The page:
The greatest empire of them all began with a road.
The Circle – a thousand miles of perilous forests and warring clans. No one has ever tamed such treacherous territory before, but ex-soldier Teyr Amondsen, veteran of a hundred battles, is determined to try.
With a merchant caravan protected by a crew of skilled mercenaries, Amondsen embarks on a dangerous mission to forge a road across the untamed wilderness that was once her home. But a warlord rises in the wilds of the Circle, uniting its clans and terrorising its people. Teyr’s battles may not be over yet . . .
All roads lead back to war.
The Winter Road is a book which ticks a lot of boxes. It’s quite action-heavy, with a fair few exciting fight scenes. It has a main character who is both sympathetic and pretty badass. It has a unique world with its own troubles, societies, and magic. And it has a plot which, although pretty simple on the face of it, is engaging and gives our main character plenty of room to shine.
Teyr Amondsen is a mercenary-turned-merchant who wishes to construct a road to link together the clans who live in the Circle. Looking at the map below, it’s pretty clear to see where that name comes from. While most of the land is forested, hilly, or mountainous, there is a ring of roughly flat land surrounding a forest known as the Almet. It’s on the outer edges of this ring that most of the clans make their home, and it’s commonly regarded as a dangerous place filled with bandits and war.
Teyr’s hope is that her road will bring some peace and prosperity to the circle. It will provide a quicker and safer way to travel and will encourage trade between the clans, which will in turn discourage conflict between them.
Unfortunately for Teyr, a warlord known as Khiese has risen in the Circle. He unites the clans through fear and violence, and sets himself firmly against the current political system, and by extension against Teyr’s road.
Teyr herself is a wonderful character to read about. She’s a bit of a twist on the stoic female warrior archetype, though with a lot more emotion and honesty. She’s more than capable in a fight, though she’s a few years past her prime and so has the disadvantage against younger, quicker, stronger foes. But more importantly than that, she’s isn’t as emotionally stunted as so many characters like her seem to be. She isn’t afraid to love. On the contrary, she loves fiercely and publicly. She loves her adopted son, and she loves his father. And it’s that love which is the driving force for much of this story.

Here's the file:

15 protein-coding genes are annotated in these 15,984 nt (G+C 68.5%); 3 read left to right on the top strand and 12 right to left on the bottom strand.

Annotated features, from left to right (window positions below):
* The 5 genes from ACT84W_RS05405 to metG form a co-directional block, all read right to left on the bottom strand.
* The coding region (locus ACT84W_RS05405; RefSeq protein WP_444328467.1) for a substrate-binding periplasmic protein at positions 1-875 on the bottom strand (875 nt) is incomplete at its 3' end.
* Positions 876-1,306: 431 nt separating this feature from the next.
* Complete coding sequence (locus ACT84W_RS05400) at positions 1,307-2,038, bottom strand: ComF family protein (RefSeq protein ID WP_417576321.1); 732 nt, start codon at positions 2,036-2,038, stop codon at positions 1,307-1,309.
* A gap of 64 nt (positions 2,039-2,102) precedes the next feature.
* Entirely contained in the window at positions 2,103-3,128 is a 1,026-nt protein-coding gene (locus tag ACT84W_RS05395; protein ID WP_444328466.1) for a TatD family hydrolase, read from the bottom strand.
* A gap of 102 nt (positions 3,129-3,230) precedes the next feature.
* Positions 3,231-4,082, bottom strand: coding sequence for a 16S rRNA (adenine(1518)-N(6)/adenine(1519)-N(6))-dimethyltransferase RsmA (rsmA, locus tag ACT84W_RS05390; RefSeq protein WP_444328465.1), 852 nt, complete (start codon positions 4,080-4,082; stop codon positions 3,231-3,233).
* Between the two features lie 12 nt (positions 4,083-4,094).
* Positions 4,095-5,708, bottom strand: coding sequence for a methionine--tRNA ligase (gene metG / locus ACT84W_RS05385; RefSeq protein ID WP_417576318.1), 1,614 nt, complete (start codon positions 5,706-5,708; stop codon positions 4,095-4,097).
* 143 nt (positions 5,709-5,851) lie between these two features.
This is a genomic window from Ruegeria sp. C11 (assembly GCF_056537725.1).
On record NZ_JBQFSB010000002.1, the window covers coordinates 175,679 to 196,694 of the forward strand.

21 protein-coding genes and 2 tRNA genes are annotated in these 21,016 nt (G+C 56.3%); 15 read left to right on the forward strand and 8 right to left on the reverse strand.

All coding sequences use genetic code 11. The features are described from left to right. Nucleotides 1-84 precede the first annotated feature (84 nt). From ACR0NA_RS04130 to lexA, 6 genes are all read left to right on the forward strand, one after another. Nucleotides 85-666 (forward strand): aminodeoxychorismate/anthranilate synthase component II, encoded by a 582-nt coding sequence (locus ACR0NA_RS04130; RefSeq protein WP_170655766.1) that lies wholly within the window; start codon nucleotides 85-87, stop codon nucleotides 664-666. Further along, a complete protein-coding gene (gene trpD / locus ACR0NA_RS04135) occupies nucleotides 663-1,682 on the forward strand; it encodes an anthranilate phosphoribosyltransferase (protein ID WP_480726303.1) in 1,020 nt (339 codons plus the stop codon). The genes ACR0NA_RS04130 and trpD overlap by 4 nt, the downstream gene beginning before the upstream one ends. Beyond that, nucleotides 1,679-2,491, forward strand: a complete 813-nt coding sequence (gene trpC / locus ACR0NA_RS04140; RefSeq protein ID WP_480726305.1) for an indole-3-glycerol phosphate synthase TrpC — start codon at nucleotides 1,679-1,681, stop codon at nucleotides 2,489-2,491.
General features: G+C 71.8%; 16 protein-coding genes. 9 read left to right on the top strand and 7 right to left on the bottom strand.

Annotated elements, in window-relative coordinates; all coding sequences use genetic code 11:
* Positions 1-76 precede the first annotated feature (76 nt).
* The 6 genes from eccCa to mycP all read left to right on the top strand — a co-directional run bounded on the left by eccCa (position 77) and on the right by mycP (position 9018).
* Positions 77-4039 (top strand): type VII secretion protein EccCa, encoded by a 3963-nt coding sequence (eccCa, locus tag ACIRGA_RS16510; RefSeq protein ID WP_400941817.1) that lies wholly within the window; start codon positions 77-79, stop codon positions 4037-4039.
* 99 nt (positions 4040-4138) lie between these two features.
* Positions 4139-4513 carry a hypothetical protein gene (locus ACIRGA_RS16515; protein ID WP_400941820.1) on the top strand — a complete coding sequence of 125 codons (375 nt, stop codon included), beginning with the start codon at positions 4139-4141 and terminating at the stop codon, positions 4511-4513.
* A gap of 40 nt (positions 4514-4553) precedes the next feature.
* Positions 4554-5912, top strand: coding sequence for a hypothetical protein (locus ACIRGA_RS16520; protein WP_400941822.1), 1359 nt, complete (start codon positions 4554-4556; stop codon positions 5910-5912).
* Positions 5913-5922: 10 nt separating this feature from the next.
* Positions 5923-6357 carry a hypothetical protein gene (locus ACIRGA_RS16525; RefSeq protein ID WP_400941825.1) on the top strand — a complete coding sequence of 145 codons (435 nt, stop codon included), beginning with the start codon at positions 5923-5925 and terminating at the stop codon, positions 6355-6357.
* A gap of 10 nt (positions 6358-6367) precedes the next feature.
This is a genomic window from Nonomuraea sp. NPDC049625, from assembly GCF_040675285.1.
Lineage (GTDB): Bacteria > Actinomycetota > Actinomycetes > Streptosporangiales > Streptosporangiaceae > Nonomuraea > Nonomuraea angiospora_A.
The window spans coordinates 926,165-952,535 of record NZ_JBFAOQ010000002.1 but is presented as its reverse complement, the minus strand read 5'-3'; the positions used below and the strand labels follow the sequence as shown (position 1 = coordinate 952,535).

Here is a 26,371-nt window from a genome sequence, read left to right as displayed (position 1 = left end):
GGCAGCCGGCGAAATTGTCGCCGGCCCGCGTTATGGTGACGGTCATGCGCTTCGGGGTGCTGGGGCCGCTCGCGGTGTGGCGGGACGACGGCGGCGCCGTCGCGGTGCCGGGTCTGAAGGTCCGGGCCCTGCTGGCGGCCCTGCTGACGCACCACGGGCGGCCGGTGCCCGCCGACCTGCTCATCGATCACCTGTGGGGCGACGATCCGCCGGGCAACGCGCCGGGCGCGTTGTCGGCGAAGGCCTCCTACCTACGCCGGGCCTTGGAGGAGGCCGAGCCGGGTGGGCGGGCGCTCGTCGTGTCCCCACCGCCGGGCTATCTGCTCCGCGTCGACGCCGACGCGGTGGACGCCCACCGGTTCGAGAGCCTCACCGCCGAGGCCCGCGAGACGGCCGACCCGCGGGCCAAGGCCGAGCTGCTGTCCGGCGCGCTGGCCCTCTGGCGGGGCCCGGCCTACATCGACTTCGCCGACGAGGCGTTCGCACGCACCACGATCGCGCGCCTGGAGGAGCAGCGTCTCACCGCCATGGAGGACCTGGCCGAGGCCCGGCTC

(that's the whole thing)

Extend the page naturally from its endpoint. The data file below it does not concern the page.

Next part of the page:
The book has two interwoven timelines: the present, and the past. If you’ve ever read Mark Lawrence’s Broken Empire trilogy, then this is a similar sort of structure. The present shows Teyr broken and alone, having been nursed back to something vaguely resembling health by a mysterious people known as the Oskoro. The past shows Teyr setting off with a merchant caravan (and her family) to build her road. In both timelines, she makes use of “brews” — plant-based drinks which grant the drinker heightened awareness and physical abilities — to fight the battles that need to be fought.
The writing style is something which I feel may be a little divisive. The story is told in the first-person, with quite a bit of real-world and in-world slang. Some readers may find that this helps with their immersion, but it took me a few chapters to become fully engaged, and so my emotional response to the opening few chapters was a little muted as a result.
The Winter Road throws you into the deep end with very little information, leaving you to figure out what’s going on through context or through the occasional piece of exposition. There was a lot of action right from the start, but the character work took a little while to come to the forefront. By the end though, plot and character were interwoven seamlessly into one of the best and most emotional endings I’ve had the pleasure of reading this year.
To put it simply, The Winter Road is grimdark with a heart. There’s the oppressive atmosphere that grimdark fans will be familiar with, but there’s also an undercurrent of genuine love.
This is a book for those who love well-crafted worlds and sympathetic characters, and aren’t afraid of dark subject matter. To see if the writing style is a match for your tastes, I’d recommend heading over to Orbit’s website to check out the first chapter.
Thank you to Orbit for a copy of this book, which I received in exchange for a fair and honest review.